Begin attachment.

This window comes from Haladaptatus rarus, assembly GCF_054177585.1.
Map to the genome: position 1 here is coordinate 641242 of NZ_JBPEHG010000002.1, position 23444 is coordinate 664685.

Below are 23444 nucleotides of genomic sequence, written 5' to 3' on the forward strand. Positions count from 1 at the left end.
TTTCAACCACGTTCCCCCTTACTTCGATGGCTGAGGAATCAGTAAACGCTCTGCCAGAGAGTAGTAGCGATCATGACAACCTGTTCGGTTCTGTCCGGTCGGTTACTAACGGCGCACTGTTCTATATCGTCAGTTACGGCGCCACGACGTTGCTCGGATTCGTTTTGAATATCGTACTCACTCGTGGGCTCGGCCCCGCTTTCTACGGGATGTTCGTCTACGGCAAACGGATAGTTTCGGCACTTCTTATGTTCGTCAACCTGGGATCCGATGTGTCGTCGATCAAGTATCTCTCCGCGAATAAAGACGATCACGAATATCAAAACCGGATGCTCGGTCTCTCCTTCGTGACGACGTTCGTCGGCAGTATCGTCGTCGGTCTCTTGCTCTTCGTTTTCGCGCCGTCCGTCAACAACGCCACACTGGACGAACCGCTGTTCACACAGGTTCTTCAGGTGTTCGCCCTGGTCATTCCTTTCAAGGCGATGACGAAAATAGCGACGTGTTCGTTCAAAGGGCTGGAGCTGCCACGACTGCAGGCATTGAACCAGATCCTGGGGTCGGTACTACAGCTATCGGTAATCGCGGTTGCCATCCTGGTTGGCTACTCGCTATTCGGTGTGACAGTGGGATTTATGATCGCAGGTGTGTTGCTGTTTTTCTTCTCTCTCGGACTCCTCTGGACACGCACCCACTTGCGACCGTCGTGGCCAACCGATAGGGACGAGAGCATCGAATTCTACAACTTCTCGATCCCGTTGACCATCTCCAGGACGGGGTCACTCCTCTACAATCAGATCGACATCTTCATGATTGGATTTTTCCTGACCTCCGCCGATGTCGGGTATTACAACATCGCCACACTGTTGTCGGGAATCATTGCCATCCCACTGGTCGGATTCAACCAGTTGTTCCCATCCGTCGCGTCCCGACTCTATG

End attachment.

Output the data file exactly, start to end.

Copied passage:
This window comes from Haladaptatus rarus, assembly GCF_054177585.1.
Map to the genome: position 1 here is coordinate 641242 of NZ_JBPEHG010000002.1, position 23444 is coordinate 664685.

Below are 23444 nucleotides of genomic sequence, written 5' to 3' on the forward strand. Positions count from 1 at the left end.
TTTCAACCACGTTCCCCCTTACTTCGATGGCTGAGGAATCAGTAAACGCTCTGCCAGAGAGTAGTAGCGATCATGACAACCTGTTCGGTTCTGTCCGGTCGGTTACTAACGGCGCACTGTTCTATATCGTCAGTTACGGCGCCACGACGTTGCTCGGATTCGTTTTGAATATCGTACTCACTCGTGGGCTCGGCCCCGCTTTCTACGGGATGTTCGTCTACGGCAAACGGATAGTTTCGGCACTTCTTATGTTCGTCAACCTGGGATCCGATGTGTCGTCGATCAAGTATCTCTCCGCGAATAAAGACGATCACGAATATCAAAACCGGATGCTCGGTCTCTCCTTCGTGACGACGTTCGTCGGCAGTATCGTCGTCGGTCTCTTGCTCTTCGTTTTCGCGCCGTCCGTCAACAACGCCACACTGGACGAACCGCTGTTCACACAGGTTCTTCAGGTGTTCGCCCTGGTCATTCCTTTCAAGGCGATGACGAAAATAGCGACGTGTTCGTTCAAAGGGCTGGAGCTGCCACGACTGCAGGCATTGAACCAGATCCTGGGGTCGGTACTACAGCTATCGGTAATCGCGGTTGCCATCCTGGTTGGCTACTCGCTATTCGGTGTGACAGTGGGATTTATGATCGCAGGTGTGTTGCTGTTTTTCTTCTCTCTCGGACTCCTCTGGACACGCACCCACTTGCGACCGTCGTGGCCAACCGATAGGGACGAGAGCATCGAATTCTACAACTTCTCGATCCCGTTGACCATCTCCAGGACGGGGTCACTCCTCTACAATCAGATCGACATCTTCATGATTGGATTTTTCCTGACCTCCGCCGATGTCGGGTATTACAACATCGCCACACTGTTGTCGGGAATCATTGCCATCCCACTGGTCGGATTCAACCAGTTGTTCCCATCCGTCGCGTCCCGACTCTATG